Sep 032013

The minions (and Gru) return in this mad, action-packed sequel. Becca investigates…

Despicable Me 2

Despicable Me 2It’s hard to believe it’s been three years since Gru, the bald, evil villain (with the most unidentifiable accent), and his hilarious minions exploded onto our screens. I watched it a week ago, and was struck by how often I found myself in fits of ache-inducing laughter (honestly, I was in a lot of pain). With this in mind, I was unsure – even sceptical – that Despicable Me 2 would be any better. Silly me.

Gru has turned his back on his villainous past to become a more hands-on dad to his adopted daughters, Margo (Miranda Cosgrove), Edith and Agnes (who is as adorably odd as ever). He has also started up his own business, making jams and jellies, with Dr. Nefario (Russell Brand), though his old friend would much rather be playing the evil scientist he has always been.

Life is boring, but good…until a mysterious woman named Lucy dramatically shakes things up. She kidnaps Gru and takes him to Silas Ramsbottom (Steve Coogan), the head of The Anti-Villain League – and he needs Gru’s help. A dangerous purple chemical called PX-41, that can turn people into mad, powerful versions of themselves, has been developed by an unknown baddie, and it seems only a former baddie can figure out who it is. Despite initial grumblings, Gru can hardly resist playing spy (although he is less than pleased to have Lucy as his partner), and it isn’t long before he’s getting into all kinds of slapstick hilarity.Despicable Me 2

This is what sets Despicable Me 2 and its predecessor apart from any other animated feature, I think. The comedy is an outrageous mixture of physical and the just plain unpredictable, courtesy of an intelligent script and some of America’s finest comics providing the voices to bring it to life. Kristen Wiig, for example, is exceptional, playing a feisty secret agent with all the best gadgets, like a handbag that turns into a hand-glider (I want one!), and then of course there is Steve Carell. He reprises his role as Gru, and it’s here we see a more vulnerable side to the anti-hero, as he attempts to juggle being a good dad to his girls – imagine the shock he gets when Margo meets a boy! – and finding the culprit behind PX-41. And where would he be without his loyal minions? They once again steal the show, though this time they play a more pivotal role to the story, other than a healthy dose of belly-laughter.

So, this summer, I insist you take the kids to see this film. You will be so glad you did, and not just because they will enjoy it – you all will.

Rating: 4/5

Aug 032013

Charles interest is Horror Films. This short is a 90 seconds tongue in cheek view of the genre.

May 112013

Robert Downey Jr reprises his role as Iron Man (hopefully not for the last time!); Becca investiagtes… 


Tony Stark (Robert Downey Jr., Sherlock Holmes) is a broken man. The battle for New York may be long over (and the Avengers may have disbanded for now), but the memories are still very fresh. He is no longer quite the cock-sure playboy philanthropist; he’s having trouble sleeping and the mere mention of ‘New York’ results in severe panic attacks. So, to occupy that time, Stark has been developing more suits, as well as the technology to summon his suit without all the whirring screws and stuff we’re so familiar with.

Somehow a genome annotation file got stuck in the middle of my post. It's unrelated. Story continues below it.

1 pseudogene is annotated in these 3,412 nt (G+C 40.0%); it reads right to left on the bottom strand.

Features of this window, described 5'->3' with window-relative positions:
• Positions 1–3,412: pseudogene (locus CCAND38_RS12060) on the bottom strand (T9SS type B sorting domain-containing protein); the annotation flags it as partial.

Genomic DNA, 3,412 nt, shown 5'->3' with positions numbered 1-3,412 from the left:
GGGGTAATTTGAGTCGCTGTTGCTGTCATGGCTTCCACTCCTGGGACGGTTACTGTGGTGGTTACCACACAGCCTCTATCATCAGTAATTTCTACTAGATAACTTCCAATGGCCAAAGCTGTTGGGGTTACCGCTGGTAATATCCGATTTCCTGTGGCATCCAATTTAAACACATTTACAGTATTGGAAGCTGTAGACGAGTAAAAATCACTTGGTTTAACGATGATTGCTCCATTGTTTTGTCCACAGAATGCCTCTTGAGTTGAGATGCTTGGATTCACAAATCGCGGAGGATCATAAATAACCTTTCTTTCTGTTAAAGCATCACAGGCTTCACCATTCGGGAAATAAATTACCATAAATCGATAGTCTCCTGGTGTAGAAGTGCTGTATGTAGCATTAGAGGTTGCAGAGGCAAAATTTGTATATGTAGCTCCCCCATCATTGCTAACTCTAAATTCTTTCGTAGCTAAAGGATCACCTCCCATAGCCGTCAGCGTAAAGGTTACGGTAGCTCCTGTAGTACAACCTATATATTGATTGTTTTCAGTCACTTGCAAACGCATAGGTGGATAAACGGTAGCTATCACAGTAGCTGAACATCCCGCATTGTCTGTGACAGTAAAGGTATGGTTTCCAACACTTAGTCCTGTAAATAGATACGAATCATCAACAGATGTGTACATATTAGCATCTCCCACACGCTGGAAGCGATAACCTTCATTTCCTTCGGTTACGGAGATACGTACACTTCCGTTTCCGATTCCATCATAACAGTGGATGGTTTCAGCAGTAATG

While this is going on, an old ‘acquaintance’, Aldrich Killian (Guy Pearce, Prometheus, The King’s Speech) is making goo-goo-eyes at Pepper (Gwyneth Paltrow, Contagion) and has apparently found the answer to self-healing. Then there’s an eccentric terrorist named the Mandarin (Ben Kingsely, looking like a weird cross between Osama Bin Laden and Kill Bill’s Pai Mei), is making quite the name for himself hijacking America’s television networks, armed with messages that are surprisingly grandiose for a bad guy with that much tacky bling on his fingers. That’s a lot for one man to deal with, but is Iron Man still up for the challenge, or has (deep breath) New York left him too damaged to save the day? Answer: Just watch him.

There was never any doubt it was going to be a rough task for anyone to best the sheer awesome power ofAvengers Assemble, and I think – I think – Shane Black has pulled it off. It has (surprisingly intense) heart; the emotional side of the film is captured in a way that often makes it raw and painful to watch, thanks to Robert Downey Jr.’s incredible performance. We’re so used to seeing him as (puts on dramatic voice) Tony Stark, this brilliant, supercilious guy who takes whatever comes at him with a cheeky, acidic comment and a twinkle in his eye, so it’s a real shock to see him this vulnerable, relying on his suits more and more to cope with all that has happened to him. This is demonstrated in a startlingly poignant moment when he’s having lunch with Rhodes in a crowded restaurant. A young boy and his sister approach them to have him sign a picture the boy has drawn of Iron Man being the hero of New York. This, of course, starts Stark off, causing a bit of a scene and eventually flying off in his suit which is stood (parked?) outside, waiting for him. It is here you realise how much his suits are a way of escape; they are safe…almost like a comfort blanket when Pepper isn’t around to comfort him, and even then, being with him is not always exactly a walk in the park for her either.

In contrast to this, Iron Man 3 is all about action and explosions, which doesn’t always juggle well alongside Stark and his demons. Sure, the finale is exciting (leaving many a fan squealing in delight), but everything is happening so fast, you’re left feeling a little bewildered when it’s all over, and the final scenes seem rushed, when they could be considered the most important part of the film (!).